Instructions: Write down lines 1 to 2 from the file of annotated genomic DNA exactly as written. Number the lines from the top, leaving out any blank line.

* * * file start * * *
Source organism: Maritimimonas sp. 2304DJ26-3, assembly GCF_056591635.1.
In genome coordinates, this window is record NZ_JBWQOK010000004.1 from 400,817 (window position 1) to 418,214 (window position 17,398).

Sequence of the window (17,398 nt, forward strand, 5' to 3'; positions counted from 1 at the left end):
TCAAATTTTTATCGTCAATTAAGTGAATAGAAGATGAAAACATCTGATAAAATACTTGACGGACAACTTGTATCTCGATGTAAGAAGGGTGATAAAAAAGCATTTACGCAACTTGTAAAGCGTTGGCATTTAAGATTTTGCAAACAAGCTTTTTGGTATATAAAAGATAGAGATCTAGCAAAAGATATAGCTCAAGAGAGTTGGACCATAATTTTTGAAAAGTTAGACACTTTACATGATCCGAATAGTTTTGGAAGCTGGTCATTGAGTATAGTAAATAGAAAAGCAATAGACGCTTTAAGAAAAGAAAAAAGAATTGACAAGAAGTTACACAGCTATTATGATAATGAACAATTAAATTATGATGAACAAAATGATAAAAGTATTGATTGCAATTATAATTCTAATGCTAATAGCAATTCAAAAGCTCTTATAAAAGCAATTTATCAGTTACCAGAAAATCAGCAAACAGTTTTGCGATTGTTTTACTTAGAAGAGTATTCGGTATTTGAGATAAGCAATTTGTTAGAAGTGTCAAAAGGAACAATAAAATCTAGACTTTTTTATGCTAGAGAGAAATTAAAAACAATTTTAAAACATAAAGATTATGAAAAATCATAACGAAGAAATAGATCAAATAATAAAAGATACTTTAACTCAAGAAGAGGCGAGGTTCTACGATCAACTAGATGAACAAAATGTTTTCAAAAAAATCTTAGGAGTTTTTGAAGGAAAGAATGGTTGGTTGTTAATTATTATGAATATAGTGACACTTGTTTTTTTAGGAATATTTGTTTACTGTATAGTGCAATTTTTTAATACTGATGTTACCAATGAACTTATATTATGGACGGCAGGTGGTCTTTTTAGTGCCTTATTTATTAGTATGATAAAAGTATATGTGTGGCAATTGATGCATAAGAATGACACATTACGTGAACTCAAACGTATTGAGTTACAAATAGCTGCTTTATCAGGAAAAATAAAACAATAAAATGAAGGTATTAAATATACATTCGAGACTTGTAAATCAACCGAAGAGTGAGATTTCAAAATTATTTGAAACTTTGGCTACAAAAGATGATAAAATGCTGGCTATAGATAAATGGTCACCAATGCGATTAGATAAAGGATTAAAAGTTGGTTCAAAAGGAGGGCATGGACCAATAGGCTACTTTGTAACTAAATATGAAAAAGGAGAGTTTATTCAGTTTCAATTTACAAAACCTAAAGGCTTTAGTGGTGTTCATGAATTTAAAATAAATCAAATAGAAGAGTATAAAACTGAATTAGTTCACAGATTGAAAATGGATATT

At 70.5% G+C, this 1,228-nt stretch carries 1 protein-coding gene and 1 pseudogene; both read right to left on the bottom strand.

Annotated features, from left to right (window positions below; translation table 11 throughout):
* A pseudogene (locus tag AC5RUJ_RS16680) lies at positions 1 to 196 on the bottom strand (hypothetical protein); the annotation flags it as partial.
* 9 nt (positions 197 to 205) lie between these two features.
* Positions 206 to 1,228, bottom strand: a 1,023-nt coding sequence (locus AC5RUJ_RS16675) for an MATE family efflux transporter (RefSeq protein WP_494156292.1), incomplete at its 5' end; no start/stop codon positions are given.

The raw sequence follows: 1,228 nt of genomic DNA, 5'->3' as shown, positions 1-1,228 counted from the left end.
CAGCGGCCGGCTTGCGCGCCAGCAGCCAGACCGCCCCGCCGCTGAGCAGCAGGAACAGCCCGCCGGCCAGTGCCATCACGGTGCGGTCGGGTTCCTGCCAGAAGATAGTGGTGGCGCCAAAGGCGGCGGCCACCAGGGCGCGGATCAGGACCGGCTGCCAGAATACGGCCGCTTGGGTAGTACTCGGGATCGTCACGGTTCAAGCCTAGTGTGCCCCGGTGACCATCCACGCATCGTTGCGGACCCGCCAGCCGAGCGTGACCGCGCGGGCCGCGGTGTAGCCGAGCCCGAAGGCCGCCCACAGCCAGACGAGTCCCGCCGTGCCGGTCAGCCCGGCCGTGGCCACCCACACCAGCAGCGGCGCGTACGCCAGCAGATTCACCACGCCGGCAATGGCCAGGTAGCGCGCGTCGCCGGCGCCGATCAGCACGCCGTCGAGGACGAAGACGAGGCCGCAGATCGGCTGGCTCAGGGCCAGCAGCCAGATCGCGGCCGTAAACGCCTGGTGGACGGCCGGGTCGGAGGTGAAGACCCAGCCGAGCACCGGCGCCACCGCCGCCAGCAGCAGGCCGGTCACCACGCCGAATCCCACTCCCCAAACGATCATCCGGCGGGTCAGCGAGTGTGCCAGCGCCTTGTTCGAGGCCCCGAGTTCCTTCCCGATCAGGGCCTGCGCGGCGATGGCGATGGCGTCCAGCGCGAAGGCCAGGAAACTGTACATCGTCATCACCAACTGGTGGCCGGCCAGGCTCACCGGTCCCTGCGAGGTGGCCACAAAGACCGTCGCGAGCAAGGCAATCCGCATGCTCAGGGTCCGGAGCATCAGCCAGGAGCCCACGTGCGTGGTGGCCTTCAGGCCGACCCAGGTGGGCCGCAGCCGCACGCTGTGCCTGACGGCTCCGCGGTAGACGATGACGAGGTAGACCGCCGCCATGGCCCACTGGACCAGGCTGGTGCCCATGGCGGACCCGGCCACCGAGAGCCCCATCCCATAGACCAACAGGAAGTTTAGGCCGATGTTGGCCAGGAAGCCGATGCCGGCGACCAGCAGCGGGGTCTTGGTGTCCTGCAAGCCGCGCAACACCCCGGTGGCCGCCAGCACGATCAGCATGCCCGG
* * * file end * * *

Source organism: Maritimimonas sp. 2304DJ26-3, assembly GCF_056591635.1.
In genome coordinates, this window is record NZ_JBWQOK010000004.1 from 400,817 (window position 1) to 418,214 (window position 17,398).